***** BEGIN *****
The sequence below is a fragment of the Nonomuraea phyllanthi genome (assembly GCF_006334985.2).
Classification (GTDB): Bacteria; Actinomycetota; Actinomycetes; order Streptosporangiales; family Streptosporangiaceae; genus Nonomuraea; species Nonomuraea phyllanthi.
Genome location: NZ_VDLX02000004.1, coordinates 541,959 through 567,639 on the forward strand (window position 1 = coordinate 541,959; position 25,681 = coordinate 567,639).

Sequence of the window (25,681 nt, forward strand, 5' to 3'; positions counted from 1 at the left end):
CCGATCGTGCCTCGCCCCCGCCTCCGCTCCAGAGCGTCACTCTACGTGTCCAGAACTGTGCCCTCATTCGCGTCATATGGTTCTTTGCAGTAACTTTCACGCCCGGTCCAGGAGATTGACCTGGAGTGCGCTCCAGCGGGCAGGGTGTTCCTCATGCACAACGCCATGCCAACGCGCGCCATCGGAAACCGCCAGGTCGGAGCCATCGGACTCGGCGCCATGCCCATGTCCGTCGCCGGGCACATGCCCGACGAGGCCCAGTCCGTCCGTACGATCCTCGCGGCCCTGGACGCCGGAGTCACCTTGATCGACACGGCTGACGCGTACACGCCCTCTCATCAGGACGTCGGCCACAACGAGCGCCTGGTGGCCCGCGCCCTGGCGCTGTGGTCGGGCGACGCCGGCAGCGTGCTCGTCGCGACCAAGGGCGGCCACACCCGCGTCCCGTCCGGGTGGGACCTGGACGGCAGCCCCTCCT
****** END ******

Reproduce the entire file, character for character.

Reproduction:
The sequence below is a fragment of the Nonomuraea phyllanthi genome (assembly GCF_006334985.2).
Classification (GTDB): Bacteria; Actinomycetota; Actinomycetes; order Streptosporangiales; family Streptosporangiaceae; genus Nonomuraea; species Nonomuraea phyllanthi.
Genome location: NZ_VDLX02000004.1, coordinates 541,959 through 567,639 on the forward strand (window position 1 = coordinate 541,959; position 25,681 = coordinate 567,639).

Sequence of the window (25,681 nt, forward strand, 5' to 3'; positions counted from 1 at the left end):
CCGATCGTGCCTCGCCCCCGCCTCCGCTCCAGAGCGTCACTCTACGTGTCCAGAACTGTGCCCTCATTCGCGTCATATGGTTCTTTGCAGTAACTTTCACGCCCGGTCCAGGAGATTGACCTGGAGTGCGCTCCAGCGGGCAGGGTGTTCCTCATGCACAACGCCATGCCAACGCGCGCCATCGGAAACCGCCAGGTCGGAGCCATCGGACTCGGCGCCATGCCCATGTCCGTCGCCGGGCACATGCCCGACGAGGCCCAGTCCGTCCGTACGATCCTCGCGGCCCTGGACGCCGGAGTCACCTTGATCGACACGGCTGACGCGTACACGCCCTCTCATCAGGACGTCGGCCACAACGAGCGCCTGGTGGCCCGCGCCCTGGCGCTGTGGTCGGGCGACGCCGGCAGCGTGCTCGTCGCGACCAAGGGCGGCCACACCCGCGTCCCGTCCGGGTGGGACCTGGACGGCAGCCCCTCCT